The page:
(voice-over): Videos in way he laid bare his sinister plans, predicting he would achieve fame and notoriety. CNN chose not to air those videos when they surfaced in the months after the shooting, not wanting to fulfill Cruz's apparent desire for attention. But now that he has introduced a possible line of defense, we believe the videos provide a fuller context to his mindset and motivation.

CRUZ: Location is Stoneman Douglas in Parkland, Florida.

FLORES: Rosa Flores, CNN, Miami.


ROMANS: Honestly hard to watch.

All right. A California appeals court has rejected the appeal of a former Stanford swimmer convicted of sexual assault. You might remember Brock Turner. Brock Turner's attorney had argued there was insufficient evidence to support his conviction on three counts of sexually assaulting an unconscious woman in 2015.

Turner was ordered by a judge to serve six months in jail, just six months in jail even though prosecutors had pushed for a six-year sentence. In the end, Turner served only three months behind bars because the jail was overcrowded. The outcry was intense. Critics called Turner's sentence too lenient, resulting in a recall that remove the trial judge, Aaron Persky.

MATTINGLY: All right. The NCAA announcing major policy changes in the wake of the FBI corruption probe. Andy Scholes is going to break it all down for us in this morning's "Bleacher Report", next.


[05:23:12] MATTINGLY: The NCAA announcing big rule changes on Wednesday aimed at cleaning up the sport of college basketball.

ROMANS: Andy Scholes has more in this morning's "Bleacher Report".

Hey, Andy.


You know, after recent scandals involving college basketball recruiting, NCAA was determined to do something to stop cheating in the sport. But these new rules announced Wednesday are being criticized for not really solving any of their problems.

The two biggest rule changes are elite high school prospects and college players can now hire agents to advise them, but they can't have any financial relationship. And if a player enters the NBA draft, but then goes undrafted, that player can return to school. Now, the responsibility of who determines who is a, quote, elite player has been put on USA Basketball.

And according to ESPN, they were blind sided by the announcement and want no part of ranking young players. Now, both of these rules won't matter much if the NBA gets rid of the one-and-done rule. They are discussing, but not expected to happen until 2022 at the earliest.

All right. LeBron James was the last great high school player to make the jump to the NBA. And yesterday, he gave us the first look of women wearing the new Lakers uniform. LeBron posting this picture of him doing a photo shoot for NBA 2K in Instagram. Interesting, he is rocking Kobe Bryant's shoe as part of the shoot and not his own.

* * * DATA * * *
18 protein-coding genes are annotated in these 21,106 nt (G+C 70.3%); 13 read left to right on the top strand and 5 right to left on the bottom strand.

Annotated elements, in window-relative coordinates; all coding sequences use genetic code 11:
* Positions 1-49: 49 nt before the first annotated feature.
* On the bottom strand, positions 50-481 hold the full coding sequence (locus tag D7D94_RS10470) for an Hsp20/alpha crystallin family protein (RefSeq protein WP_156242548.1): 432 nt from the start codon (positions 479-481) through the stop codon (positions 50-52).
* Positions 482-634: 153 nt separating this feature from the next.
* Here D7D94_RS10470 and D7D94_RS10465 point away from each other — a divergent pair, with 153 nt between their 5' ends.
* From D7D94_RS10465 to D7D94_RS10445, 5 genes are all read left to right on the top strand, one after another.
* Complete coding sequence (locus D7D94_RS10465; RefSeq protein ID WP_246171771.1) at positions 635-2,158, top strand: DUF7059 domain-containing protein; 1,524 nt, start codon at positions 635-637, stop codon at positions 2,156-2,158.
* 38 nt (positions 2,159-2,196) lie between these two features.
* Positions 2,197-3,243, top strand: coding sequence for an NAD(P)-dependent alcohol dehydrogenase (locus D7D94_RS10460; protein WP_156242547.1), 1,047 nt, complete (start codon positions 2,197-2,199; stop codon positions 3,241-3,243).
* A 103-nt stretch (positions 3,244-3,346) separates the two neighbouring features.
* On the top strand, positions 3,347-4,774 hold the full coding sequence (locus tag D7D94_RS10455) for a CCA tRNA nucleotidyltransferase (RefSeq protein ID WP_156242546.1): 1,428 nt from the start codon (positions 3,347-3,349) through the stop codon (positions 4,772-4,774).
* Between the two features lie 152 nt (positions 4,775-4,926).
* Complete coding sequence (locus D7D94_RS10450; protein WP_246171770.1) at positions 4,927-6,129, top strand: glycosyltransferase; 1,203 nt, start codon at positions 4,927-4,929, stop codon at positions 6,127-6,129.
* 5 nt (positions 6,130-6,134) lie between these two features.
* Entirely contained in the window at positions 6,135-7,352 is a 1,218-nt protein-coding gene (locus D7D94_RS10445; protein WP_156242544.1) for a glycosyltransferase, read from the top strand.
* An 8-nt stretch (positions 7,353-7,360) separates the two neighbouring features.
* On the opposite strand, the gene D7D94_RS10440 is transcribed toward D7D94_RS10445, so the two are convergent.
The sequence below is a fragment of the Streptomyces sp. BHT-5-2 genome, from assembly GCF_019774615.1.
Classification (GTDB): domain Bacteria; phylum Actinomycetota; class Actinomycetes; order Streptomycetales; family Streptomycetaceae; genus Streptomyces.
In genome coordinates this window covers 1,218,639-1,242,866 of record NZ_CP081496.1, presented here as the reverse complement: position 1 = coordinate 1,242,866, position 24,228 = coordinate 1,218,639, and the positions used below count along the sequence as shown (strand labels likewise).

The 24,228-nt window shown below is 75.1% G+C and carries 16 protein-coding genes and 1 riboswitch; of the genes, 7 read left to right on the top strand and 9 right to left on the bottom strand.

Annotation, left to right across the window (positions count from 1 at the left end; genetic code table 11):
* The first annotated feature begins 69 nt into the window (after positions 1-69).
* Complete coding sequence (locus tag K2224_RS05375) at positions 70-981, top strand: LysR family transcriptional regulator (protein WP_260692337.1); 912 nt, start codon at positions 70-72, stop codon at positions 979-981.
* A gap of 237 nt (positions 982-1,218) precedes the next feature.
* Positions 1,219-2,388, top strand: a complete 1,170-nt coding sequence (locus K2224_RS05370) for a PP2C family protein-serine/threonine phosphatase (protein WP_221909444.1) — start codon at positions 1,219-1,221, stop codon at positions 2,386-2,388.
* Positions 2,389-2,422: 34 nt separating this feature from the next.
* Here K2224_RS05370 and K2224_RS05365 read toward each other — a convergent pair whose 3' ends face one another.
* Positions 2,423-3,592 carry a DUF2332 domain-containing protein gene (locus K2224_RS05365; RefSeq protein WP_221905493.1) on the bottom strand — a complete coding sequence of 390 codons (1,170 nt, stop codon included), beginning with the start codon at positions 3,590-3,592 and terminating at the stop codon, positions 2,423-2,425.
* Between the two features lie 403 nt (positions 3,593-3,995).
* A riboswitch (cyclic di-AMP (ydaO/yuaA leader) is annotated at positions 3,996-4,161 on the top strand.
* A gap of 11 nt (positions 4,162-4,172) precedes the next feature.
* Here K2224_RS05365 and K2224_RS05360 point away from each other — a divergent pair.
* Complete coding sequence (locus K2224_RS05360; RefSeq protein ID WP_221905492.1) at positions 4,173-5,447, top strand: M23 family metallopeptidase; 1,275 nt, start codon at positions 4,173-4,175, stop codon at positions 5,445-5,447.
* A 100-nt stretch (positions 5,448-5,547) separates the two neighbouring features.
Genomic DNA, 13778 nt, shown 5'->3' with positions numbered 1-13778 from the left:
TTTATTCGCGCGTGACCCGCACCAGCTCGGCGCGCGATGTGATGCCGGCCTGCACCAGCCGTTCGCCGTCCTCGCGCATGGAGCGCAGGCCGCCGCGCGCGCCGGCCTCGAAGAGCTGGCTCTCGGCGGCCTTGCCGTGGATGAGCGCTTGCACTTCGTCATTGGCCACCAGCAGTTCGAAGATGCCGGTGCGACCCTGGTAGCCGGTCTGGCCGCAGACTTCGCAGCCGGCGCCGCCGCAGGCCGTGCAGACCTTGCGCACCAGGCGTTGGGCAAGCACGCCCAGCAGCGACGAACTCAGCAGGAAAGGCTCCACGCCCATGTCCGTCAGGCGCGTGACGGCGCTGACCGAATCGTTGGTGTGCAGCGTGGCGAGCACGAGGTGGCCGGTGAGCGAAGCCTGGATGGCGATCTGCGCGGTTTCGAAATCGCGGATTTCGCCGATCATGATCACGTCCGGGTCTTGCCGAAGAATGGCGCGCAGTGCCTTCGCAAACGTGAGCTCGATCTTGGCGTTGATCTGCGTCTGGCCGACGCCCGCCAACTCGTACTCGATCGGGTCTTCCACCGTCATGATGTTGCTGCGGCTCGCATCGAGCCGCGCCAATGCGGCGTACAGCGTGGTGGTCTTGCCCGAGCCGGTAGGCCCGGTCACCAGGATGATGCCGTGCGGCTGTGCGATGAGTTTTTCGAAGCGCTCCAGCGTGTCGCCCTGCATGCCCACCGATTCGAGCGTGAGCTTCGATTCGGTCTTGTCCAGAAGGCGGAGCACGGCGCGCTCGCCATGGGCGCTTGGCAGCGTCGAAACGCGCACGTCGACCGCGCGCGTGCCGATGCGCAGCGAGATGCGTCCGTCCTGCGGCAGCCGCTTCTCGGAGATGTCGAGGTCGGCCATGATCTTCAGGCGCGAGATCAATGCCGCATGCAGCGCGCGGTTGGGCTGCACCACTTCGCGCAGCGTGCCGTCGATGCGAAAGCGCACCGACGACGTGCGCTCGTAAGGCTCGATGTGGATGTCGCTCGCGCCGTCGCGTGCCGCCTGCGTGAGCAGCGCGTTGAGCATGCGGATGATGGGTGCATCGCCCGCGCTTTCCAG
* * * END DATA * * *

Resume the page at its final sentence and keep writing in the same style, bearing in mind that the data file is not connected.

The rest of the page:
And we know where and when LeBron makes his Lakers debut. The Lakers are going to open the NBA season October 18th in Portland. That game will be on TNT.

LeBron's first home game in L.A. will be against the rockets on October 20th. And according to ESPN, LeBron is going to make his big return to Cleveland on November 21st.

The full NBA schedule will come out tomorrow.

[05:25:00] Now, Braves and Nationals last night. Here is something you don't see often. Nationals' 19-year-old phenom Juan Soto gets ejected before the ball is thrown in this at bat. Soto told the umpire Greg Gibson to, quote, be better after he struck out in an earlier at bat on the ball he thought was inside.

It was the first ejection of Soto's life at any level of baseball. You see Gibson telling Dave Martinez and Soto you cannot argue balls and strikes with me. Nationals lost that game 8-3.

And finally, here is something even rare than getting ejected before a pitch. Umpire Bruce Dreckman had to leave last night Yankees' wipe out game in the ninth inning to have a trainer checked out a discomfort on his ear.

I want you to see what they pulled out. A giant moth flew in his ear. And look at that moth, still is alive and kicking when they yanked it out of his ear. I get shivers up and down watching that. The Yankees trainer holding it in shock like that came out of his ear.

MATTINGLY: How did that happen? What are you doing? He didn't know what it was? It was just discomfort?

SCHOLES: One of my biggest fears is something flying in my ear. That has grown dramatically after watching this video.

MATTINGLY: I know. That's not a small bug. I don't understand.

SCHOLES: I like how he closes his eye here. Oh, I got something. Oh, a giant moth.



ROMANS: Gross. Best video of the day. Thank you.

MATTINGLY: Thanks, Andy.

SCHOLES: All right.

MATTINGLY: All right. Another GOP congressional seat possibly in jeopardy after a lawmaker's stunning indictment.

ROMANS: And President Trump's lawyers respond to Robert Mueller's terms for a sit-down interview. Details just ahead.